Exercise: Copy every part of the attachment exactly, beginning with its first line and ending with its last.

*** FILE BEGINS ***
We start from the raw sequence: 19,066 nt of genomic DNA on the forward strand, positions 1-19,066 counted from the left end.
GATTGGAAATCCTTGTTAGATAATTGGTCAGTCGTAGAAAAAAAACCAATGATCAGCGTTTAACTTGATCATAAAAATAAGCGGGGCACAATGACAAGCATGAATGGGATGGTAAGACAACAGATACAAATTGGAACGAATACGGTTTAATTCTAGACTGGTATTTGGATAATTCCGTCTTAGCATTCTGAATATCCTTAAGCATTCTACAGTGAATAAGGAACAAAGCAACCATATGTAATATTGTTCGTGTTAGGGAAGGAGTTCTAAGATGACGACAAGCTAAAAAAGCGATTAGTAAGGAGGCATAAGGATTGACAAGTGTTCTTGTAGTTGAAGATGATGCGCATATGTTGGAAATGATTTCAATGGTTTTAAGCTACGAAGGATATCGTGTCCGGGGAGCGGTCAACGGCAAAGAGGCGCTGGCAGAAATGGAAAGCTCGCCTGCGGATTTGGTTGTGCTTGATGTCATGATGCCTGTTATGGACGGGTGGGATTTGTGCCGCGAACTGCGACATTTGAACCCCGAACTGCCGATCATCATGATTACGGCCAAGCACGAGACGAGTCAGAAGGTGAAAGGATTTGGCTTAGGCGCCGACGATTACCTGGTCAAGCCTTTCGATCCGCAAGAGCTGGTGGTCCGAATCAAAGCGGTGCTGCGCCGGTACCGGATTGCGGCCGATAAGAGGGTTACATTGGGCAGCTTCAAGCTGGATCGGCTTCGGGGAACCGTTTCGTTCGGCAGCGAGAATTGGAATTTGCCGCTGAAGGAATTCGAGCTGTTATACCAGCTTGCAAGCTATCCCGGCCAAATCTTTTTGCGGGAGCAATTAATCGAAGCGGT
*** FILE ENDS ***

We start from the raw sequence: 19,066 nt of genomic DNA on the forward strand, positions 1-19,066 counted from the left end.
GATTGGAAATCCTTGTTAGATAATTGGTCAGTCGTAGAAAAAAAACCAATGATCAGCGTTTAACTTGATCATAAAAATAAGCGGGGCACAATGACAAGCATGAATGGGATGGTAAGACAACAGATACAAATTGGAACGAATACGGTTTAATTCTAGACTGGTATTTGGATAATTCCGTCTTAGCATTCTGAATATCCTTAAGCATTCTACAGTGAATAAGGAACAAAGCAACCATATGTAATATTGTTCGTGTTAGGGAAGGAGTTCTAAGATGACGACAAGCTAAAAAAGCGATTAGTAAGGAGGCATAAGGATTGACAAGTGTTCTTGTAGTTGAAGATGATGCGCATATGTTGGAAATGATTTCAATGGTTTTAAGCTACGAAGGATATCGTGTCCGGGGAGCGGTCAACGGCAAAGAGGCGCTGGCAGAAATGGAAAGCTCGCCTGCGGATTTGGTTGTGCTTGATGTCATGATGCCTGTTATGGACGGGTGGGATTTGTGCCGCGAACTGCGACATTTGAACCCCGAACTGCCGATCATCATGATTACGGCCAAGCACGAGACGAGTCAGAAGGTGAAAGGATTTGGCTTAGGCGCCGACGATTACCTGGTCAAGCCTTTCGATCCGCAAGAGCTGGTGGTCCGAATCAAAGCGGTGCTGCGCCGGTACCGGATTGCGGCCGATAAGAGGGTTACATTGGGCAGCTTCAAGCTGGATCGGCTTCGGGGAACCGTTTCGTTCGGCAGCGAGAATTGGAATTTGCCGCTGAAGGAATTCGAGCTGTTATACCAGCTTGCAAGCTATCCCGGCCAAATCTTTTTGCGGGAGCAATTAATCGAAGCGGT